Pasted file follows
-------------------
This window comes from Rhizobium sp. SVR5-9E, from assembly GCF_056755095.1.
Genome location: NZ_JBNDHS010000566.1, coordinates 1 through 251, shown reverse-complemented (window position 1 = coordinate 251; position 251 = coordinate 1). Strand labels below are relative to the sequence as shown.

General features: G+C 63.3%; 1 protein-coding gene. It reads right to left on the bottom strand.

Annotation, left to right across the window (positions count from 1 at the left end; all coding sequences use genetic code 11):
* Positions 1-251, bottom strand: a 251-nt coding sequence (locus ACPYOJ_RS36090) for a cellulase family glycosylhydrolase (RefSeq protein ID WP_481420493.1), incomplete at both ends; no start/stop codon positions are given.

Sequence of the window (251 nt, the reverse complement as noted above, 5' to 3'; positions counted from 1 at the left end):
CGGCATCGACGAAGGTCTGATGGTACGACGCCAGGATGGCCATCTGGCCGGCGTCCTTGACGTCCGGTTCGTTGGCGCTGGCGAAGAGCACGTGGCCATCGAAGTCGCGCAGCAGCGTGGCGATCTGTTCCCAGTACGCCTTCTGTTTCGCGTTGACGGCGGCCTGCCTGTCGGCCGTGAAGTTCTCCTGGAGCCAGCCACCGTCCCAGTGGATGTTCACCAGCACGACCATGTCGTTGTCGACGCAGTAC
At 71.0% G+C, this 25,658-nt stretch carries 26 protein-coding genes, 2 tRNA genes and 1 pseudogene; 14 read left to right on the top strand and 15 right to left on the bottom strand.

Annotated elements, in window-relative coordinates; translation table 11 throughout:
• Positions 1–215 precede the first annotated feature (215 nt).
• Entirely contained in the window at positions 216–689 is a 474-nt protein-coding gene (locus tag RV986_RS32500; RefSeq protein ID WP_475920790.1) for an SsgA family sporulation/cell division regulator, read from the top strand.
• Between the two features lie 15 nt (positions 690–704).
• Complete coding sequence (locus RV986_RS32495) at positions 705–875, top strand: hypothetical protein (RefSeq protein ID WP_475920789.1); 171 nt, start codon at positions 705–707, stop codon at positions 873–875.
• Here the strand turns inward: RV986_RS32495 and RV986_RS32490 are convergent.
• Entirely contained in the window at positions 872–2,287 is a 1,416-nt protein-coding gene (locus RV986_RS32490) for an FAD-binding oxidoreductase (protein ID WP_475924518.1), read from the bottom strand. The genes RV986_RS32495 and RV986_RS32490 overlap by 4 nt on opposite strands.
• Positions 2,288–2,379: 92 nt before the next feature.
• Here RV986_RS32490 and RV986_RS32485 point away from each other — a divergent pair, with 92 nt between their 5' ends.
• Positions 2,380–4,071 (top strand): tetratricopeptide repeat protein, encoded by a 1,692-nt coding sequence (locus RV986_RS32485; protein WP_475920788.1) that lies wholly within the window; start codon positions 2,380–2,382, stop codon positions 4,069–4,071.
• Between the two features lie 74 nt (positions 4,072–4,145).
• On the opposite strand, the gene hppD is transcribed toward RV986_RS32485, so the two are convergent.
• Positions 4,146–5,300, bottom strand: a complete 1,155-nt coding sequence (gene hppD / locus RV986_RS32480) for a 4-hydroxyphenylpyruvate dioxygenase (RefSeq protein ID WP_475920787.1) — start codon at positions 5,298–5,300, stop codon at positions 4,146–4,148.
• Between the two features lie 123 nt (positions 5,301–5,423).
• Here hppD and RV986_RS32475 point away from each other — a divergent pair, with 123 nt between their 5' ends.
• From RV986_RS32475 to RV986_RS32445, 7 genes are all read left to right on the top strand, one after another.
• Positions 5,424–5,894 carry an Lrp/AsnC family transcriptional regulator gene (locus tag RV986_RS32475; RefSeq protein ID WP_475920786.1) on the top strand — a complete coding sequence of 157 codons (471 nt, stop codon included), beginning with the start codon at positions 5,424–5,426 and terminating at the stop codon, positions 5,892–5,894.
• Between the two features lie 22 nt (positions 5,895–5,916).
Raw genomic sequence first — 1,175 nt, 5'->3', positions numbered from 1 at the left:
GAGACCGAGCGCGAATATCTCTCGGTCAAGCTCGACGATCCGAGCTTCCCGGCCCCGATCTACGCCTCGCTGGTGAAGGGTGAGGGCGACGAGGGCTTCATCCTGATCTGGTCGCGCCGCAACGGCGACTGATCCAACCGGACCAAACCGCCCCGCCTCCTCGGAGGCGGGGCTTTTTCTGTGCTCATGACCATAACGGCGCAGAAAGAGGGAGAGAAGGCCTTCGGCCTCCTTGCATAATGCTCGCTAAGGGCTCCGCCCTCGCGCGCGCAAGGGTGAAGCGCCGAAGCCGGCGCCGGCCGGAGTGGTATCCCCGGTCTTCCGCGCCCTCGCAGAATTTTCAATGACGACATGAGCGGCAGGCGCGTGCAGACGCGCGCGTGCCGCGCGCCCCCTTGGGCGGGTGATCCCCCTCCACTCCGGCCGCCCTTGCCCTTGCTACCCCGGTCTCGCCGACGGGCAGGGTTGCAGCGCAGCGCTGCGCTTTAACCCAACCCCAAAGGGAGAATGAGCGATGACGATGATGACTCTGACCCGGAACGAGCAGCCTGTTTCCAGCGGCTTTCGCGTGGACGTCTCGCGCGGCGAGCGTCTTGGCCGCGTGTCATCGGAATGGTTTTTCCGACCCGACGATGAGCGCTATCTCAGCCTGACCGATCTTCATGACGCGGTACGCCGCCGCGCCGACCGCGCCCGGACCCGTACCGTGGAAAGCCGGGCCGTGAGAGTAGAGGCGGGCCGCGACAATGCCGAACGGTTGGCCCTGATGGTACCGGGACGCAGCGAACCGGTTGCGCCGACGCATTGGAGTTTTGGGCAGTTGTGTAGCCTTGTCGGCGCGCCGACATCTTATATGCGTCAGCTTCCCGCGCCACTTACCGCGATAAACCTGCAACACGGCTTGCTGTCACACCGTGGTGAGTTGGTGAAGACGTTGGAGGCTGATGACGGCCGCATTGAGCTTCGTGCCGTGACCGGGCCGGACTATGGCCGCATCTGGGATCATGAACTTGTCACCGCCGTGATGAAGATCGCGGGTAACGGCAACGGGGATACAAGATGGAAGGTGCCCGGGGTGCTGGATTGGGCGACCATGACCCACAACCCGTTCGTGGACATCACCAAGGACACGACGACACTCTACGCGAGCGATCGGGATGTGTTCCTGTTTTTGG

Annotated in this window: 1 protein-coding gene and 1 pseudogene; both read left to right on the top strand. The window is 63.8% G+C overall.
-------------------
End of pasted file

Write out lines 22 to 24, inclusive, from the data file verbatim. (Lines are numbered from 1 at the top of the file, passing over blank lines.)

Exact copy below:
• Between the two features lie 123 nt (positions 5,301–5,423).
• Here hppD and RV986_RS32475 point away from each other — a divergent pair, with 123 nt between their 5' ends.
• From RV986_RS32475 to RV986_RS32445, 7 genes are all read left to right on the top strand, one after another.